Tobacco usage is responsible for over 450,000 deaths in the United States each year. With cigarette smoking being the leading cause of preventable deaths and diseases in the U.S., certain populations and communities are more susceptible to these tobacco-related deaths than others. One such at-risk population for engaging in tobacco use is the LGBTQ+ community. According to a 2016 National Health Information Survey, “nearly 20% of lesbian, gay, or bisexual adults (transgender identity was not specifically recorded in this survey) reported being current cigarette smokers … LGBT young adults are nearly twice as likely to use tobacco as their non-LGBT counterparts, and over 40% of LGBT young adults are occasional cigarette smokers (FDA)”. As a result, the LGBTQ+ community is also at higher risk for health conditions related to smoking and tobacco use, such as heart disease, cancer, COPD, and diabetes.
What causes this increased risk? Recent research has identified certain psychological and environmental risk factors that contribute to this disparity. LGBTQ+ individuals experience day-to-day realities in today’s society such as internalized homophobia, stress due to societal stigma and ostracization, and negative reactions and interactions as a byproduct of disclosing their sexual identity. These factors may be associated with increased smoking and tobacco usage rates amongst the LGBTQ+ community – in fact, “overall, sexual minorities are 1.5 to 2.5 times more likely to smoke cigarettes than heterosexual individuals (Truth Initiative, 2016)”. The discrepancy between heterosexual tobacco users and homosexual tobacco users, as well as between transgender tobacco users and cisgender tobacco users, is apparent. Even amongst the youth and young adult demographics, data has shown that more gay, lesbian and bisexual youth smoke cigarettes or e-cigarettes than their heterosexual counterparts. Transgender youth use cigarettes four times more and e-cigarettes three times more than cisgender youth.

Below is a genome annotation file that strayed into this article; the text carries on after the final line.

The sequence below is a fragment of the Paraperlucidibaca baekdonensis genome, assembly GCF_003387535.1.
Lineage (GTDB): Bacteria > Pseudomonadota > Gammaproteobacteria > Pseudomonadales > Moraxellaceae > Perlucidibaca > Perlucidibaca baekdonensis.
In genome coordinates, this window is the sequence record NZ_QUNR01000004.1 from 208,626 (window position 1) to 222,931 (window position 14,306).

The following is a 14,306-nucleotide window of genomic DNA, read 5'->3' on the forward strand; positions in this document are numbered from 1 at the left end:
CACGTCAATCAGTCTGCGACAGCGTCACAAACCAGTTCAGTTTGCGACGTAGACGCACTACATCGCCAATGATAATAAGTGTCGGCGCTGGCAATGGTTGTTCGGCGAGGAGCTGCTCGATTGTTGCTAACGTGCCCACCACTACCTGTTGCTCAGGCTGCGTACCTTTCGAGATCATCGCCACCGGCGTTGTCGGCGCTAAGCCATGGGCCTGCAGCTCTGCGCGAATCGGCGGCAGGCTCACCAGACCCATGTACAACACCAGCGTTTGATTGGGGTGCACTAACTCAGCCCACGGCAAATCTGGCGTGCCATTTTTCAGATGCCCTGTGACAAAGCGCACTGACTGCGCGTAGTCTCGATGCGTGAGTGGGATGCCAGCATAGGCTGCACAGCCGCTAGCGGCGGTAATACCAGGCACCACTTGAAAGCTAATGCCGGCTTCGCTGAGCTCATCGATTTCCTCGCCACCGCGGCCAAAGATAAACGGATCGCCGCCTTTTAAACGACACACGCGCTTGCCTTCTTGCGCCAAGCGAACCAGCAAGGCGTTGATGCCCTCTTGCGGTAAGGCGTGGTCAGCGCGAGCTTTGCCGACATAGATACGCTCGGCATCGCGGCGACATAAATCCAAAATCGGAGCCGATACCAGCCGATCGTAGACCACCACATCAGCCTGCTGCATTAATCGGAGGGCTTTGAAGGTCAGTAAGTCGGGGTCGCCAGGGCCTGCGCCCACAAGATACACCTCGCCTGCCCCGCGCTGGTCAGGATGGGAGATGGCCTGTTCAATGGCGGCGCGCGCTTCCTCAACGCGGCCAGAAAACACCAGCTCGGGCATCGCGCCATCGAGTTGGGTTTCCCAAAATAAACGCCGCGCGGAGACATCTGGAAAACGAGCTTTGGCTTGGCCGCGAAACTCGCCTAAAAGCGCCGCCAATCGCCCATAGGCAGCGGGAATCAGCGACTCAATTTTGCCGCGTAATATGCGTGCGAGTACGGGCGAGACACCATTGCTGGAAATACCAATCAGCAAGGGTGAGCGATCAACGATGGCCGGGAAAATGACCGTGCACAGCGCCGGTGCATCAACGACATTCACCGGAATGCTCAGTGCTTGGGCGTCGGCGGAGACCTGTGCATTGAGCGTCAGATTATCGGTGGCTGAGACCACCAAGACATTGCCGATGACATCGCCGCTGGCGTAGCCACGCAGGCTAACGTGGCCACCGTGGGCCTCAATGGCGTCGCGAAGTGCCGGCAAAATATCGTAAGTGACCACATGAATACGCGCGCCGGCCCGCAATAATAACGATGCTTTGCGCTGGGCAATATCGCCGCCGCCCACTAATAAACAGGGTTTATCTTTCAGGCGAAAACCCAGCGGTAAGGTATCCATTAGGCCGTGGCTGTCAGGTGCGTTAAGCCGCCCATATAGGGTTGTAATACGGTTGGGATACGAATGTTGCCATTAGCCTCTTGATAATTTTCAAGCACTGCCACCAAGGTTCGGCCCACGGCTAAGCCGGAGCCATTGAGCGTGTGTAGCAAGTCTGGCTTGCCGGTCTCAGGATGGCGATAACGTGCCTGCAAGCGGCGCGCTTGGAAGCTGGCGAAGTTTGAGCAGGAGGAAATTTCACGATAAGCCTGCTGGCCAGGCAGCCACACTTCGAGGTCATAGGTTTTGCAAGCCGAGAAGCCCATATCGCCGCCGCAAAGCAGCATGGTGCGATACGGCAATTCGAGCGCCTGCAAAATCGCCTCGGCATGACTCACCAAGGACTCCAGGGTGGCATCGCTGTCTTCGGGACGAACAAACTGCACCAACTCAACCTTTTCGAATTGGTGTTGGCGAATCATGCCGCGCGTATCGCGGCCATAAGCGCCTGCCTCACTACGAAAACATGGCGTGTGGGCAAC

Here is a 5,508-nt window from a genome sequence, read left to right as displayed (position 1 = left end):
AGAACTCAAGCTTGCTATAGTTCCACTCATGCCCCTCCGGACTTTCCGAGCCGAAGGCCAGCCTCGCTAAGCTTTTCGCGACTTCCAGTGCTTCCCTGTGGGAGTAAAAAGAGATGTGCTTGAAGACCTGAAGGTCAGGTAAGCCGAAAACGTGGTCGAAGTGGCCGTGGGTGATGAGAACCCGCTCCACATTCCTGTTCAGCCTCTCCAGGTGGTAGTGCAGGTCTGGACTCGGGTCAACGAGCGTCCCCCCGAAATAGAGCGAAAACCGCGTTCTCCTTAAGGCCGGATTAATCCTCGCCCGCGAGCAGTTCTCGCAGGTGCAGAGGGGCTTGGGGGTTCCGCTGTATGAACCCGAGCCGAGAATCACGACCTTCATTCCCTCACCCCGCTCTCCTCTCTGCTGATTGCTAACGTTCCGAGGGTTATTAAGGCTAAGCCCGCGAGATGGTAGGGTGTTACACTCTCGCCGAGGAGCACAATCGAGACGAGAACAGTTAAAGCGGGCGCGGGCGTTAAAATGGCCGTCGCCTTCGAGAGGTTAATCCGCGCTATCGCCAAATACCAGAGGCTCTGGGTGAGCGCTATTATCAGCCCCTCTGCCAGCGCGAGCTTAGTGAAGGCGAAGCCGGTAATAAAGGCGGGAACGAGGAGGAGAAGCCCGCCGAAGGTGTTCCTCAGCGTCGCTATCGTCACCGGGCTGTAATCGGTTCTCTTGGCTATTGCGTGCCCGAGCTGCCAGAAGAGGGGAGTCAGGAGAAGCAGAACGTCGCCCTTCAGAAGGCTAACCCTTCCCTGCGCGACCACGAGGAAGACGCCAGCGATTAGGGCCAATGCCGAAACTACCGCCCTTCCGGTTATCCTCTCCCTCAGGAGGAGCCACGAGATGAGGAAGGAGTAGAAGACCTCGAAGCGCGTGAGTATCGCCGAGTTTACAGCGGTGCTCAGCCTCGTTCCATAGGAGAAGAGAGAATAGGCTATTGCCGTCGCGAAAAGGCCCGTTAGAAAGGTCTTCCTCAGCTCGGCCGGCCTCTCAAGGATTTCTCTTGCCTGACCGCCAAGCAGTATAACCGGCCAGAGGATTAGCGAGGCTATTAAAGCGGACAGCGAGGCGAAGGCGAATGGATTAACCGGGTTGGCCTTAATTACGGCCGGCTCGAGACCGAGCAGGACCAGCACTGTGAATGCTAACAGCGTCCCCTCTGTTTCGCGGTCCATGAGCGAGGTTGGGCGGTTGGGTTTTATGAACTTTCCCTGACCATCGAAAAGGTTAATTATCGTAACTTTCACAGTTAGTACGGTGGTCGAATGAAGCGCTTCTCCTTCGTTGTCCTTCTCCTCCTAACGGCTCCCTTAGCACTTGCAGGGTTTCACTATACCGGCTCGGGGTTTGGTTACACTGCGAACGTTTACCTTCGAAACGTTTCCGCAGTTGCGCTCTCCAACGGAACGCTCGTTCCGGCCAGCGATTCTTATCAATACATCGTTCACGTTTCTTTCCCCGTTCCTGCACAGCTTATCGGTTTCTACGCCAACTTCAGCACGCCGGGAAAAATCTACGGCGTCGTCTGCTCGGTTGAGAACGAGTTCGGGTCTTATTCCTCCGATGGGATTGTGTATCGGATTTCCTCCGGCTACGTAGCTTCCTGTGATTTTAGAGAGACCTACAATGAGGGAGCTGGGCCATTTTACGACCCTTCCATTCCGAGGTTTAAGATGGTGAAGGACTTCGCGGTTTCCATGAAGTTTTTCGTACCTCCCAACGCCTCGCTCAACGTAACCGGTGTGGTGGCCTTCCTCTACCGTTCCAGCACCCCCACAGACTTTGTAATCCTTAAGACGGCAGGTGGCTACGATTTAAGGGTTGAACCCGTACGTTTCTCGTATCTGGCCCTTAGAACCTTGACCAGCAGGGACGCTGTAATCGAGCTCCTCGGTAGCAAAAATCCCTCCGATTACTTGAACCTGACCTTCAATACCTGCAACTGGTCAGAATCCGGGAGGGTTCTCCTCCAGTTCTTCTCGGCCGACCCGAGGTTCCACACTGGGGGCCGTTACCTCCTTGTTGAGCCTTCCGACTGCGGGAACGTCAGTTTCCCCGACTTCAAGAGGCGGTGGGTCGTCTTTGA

Of particular prevalence among these risk factors is the intentional influence of Big Tobacco companies and their marketing strategies. History has shown decades of marketing and advertising efforts that specifically target and hyper-focus on the LGBTQ+ population. As stated by the CDC, tobacco companies spend multiple billions each year in efforts to aggressively market their products and target specific populations, such as the LGBTQ+ population. The LGBTQ+ community falls victim to aggressive tobacco advertising and are flooded by the marketing efforts of tobacco companies. Some of these strategies include:
- Donating to national and local organizations serving LGBTQ+ individuals and magazines/newspapers with higher LGBTQ+ readers, and even sponsoring pride parades and festivals. “Tobacco companies said in documents, not shown to the public, that these sponsorships and ads were marketing tactics designed to attract LGBTQ+ people to their products (CDC)”.
- Targeted advertising with publications that paint the image of tobacco usage as a normal and widely accepted part of life as an LGBTQ+ individual.